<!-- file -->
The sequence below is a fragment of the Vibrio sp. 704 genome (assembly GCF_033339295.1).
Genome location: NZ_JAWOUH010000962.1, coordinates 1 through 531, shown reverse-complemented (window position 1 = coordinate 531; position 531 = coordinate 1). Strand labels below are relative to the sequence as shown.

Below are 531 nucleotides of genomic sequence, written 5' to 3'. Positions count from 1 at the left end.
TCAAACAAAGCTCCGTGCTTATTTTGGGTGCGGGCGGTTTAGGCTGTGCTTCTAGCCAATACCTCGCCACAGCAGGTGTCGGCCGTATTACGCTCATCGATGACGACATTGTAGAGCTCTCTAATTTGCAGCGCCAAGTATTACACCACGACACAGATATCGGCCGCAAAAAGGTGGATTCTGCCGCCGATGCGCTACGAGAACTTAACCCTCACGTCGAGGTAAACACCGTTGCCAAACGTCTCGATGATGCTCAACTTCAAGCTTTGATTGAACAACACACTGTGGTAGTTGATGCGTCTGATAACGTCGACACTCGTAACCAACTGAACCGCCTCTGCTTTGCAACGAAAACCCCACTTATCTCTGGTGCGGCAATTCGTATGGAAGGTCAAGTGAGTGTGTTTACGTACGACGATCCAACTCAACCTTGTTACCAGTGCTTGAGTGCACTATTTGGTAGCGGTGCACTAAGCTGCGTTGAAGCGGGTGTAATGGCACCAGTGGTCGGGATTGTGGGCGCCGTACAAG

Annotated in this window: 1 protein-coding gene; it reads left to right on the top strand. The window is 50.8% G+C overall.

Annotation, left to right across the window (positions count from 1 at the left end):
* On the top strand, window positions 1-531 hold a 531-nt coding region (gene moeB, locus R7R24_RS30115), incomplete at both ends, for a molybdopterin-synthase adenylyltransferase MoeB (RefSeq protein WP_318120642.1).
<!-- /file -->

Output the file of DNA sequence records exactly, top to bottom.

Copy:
The sequence below is a fragment of the Vibrio sp. 704 genome (assembly GCF_033339295.1).
Genome location: NZ_JAWOUH010000962.1, coordinates 1 through 531, shown reverse-complemented (window position 1 = coordinate 531; position 531 = coordinate 1). Strand labels below are relative to the sequence as shown.

Below are 531 nucleotides of genomic sequence, written 5' to 3'. Positions count from 1 at the left end.
TCAAACAAAGCTCCGTGCTTATTTTGGGTGCGGGCGGTTTAGGCTGTGCTTCTAGCCAATACCTCGCCACAGCAGGTGTCGGCCGTATTACGCTCATCGATGACGACATTGTAGAGCTCTCTAATTTGCAGCGCCAAGTATTACACCACGACACAGATATCGGCCGCAAAAAGGTGGATTCTGCCGCCGATGCGCTACGAGAACTTAACCCTCACGTCGAGGTAAACACCGTTGCCAAACGTCTCGATGATGCTCAACTTCAAGCTTTGATTGAACAACACACTGTGGTAGTTGATGCGTCTGATAACGTCGACACTCGTAACCAACTGAACCGCCTCTGCTTTGCAACGAAAACCCCACTTATCTCTGGTGCGGCAATTCGTATGGAAGGTCAAGTGAGTGTGTTTACGTACGACGATCCAACTCAACCTTGTTACCAGTGCTTGAGTGCACTATTTGGTAGCGGTGCACTAAGCTGCGTTGAAGCGGGTGTAATGGCACCAGTGGTCGGGATTGTGGGCGCCGTACAAG

Annotated in this window: 1 protein-coding gene; it reads left to right on the top strand. The window is 50.8% G+C overall.

Annotation, left to right across the window (positions count from 1 at the left end):
* On the top strand, window positions 1-531 hold a 531-nt coding region (gene moeB, locus R7R24_RS30115), incomplete at both ends, for a molybdopterin-synthase adenylyltransferase MoeB (RefSeq protein WP_318120642.1).